Order Cactales

Perennial, succulent plants, various in habit, mostly very spiny, characterized by specialized organs termed areoles. Leaves usually none, except in Pereskia and Pereskiopsis, where they, are large and flat but fleshy, and in Opuntia and its relatives, where they are usually much reduced and mostly caducous, terete, or subulate. Spines very various in size, form, arrangement, and color, sometimes with definite sheaths. The areoles are peculiar and complex organs, situated in the axils of leaves when leaves are present, and bearing the branches, flowers, spines, glochids, hairs, or glands; in some genera two kinds of areoles occur, either distinct or united by a groove. Flowers usually perfect, either regular or irregular, usually solitary but sometimes clustered, sometimes borne in a specialized terminal dense inflorescence called a cephalium; perianth-tube none, or large and long, the limb spreading or erect, short or elongated, the lobes few or numerous, often intergrading in shape and color, but sometimes sharply differentiated into sepals and petals; stamens commonly numerous, elongated or short, sometimes clustered in series, the filaments usually borne on the throat of the perianth, the small oblong anthers 2-celled; style one, terminal, short or elongated; stigma-lobes 2 to many, usually slender; ovary 1-celled, distinct, or immersed in a branch or forming a part of a branch; ovules numerous. Fruit a berry, often juicy and sometimes edible, sometimes dry, in one species described as capsular and dehiscing by an operculum, in others opening by a basal pore. Seeds various; cotyledons two, accumbent, sometimes minute knobs, often broad or elongated; endosperm little or copious; radicle terete.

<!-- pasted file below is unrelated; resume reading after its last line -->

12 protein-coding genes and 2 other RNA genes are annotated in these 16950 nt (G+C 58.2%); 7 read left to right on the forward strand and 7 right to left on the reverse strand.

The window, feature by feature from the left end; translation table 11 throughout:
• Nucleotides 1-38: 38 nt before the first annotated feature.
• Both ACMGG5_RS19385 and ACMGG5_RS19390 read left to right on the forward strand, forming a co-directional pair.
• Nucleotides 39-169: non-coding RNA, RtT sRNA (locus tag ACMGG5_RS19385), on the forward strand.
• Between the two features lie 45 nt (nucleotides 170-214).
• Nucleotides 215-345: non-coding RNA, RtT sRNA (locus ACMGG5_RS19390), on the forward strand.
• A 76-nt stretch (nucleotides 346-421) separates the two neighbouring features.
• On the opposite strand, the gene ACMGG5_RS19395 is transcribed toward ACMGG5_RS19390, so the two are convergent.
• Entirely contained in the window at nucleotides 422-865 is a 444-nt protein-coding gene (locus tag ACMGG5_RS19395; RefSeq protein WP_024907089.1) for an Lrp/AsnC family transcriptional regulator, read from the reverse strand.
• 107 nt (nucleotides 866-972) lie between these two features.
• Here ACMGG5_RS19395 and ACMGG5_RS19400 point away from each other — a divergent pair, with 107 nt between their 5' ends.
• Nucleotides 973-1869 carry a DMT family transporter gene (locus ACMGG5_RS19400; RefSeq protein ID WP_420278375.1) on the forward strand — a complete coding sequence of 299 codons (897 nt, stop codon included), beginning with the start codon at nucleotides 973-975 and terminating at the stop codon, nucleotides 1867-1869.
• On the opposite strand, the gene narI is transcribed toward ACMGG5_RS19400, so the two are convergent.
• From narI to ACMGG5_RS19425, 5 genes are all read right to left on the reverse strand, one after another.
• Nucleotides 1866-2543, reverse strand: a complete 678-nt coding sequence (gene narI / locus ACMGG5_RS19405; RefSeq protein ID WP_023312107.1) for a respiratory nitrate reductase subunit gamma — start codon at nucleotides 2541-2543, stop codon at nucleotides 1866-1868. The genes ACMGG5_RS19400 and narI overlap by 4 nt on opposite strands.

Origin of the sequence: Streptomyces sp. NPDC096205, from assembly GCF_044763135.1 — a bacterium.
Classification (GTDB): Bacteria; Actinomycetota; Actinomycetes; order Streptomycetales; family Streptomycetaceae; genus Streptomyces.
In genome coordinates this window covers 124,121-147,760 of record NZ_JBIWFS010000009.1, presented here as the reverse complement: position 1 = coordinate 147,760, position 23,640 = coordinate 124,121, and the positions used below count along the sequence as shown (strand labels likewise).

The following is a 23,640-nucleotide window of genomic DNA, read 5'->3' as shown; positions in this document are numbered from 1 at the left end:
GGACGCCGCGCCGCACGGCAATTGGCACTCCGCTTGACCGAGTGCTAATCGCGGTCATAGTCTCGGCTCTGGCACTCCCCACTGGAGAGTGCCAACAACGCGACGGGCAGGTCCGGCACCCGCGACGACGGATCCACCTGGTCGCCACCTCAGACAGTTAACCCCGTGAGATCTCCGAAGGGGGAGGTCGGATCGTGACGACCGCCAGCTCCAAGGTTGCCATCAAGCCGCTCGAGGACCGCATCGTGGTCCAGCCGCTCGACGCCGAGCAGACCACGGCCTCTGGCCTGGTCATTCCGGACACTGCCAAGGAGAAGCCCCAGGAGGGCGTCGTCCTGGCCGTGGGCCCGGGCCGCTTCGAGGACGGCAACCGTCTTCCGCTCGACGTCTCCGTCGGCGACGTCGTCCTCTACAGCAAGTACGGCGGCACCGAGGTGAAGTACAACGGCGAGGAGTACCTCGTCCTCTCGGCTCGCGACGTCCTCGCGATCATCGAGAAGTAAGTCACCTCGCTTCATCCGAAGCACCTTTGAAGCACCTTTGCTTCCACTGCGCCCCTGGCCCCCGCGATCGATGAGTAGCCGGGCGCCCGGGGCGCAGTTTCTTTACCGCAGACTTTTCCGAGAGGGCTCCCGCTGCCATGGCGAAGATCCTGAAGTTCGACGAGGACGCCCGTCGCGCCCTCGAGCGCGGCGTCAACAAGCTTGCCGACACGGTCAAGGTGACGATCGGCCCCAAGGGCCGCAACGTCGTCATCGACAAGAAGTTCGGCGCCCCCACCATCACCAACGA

The order consists of the following family only:

Family CACTACEAE Lindley, Nat. Syst. ed. 2. 53. 1836.

Characters of the order as given above. The family is composed of three tribes.

Continue reading here: Key to Tribes

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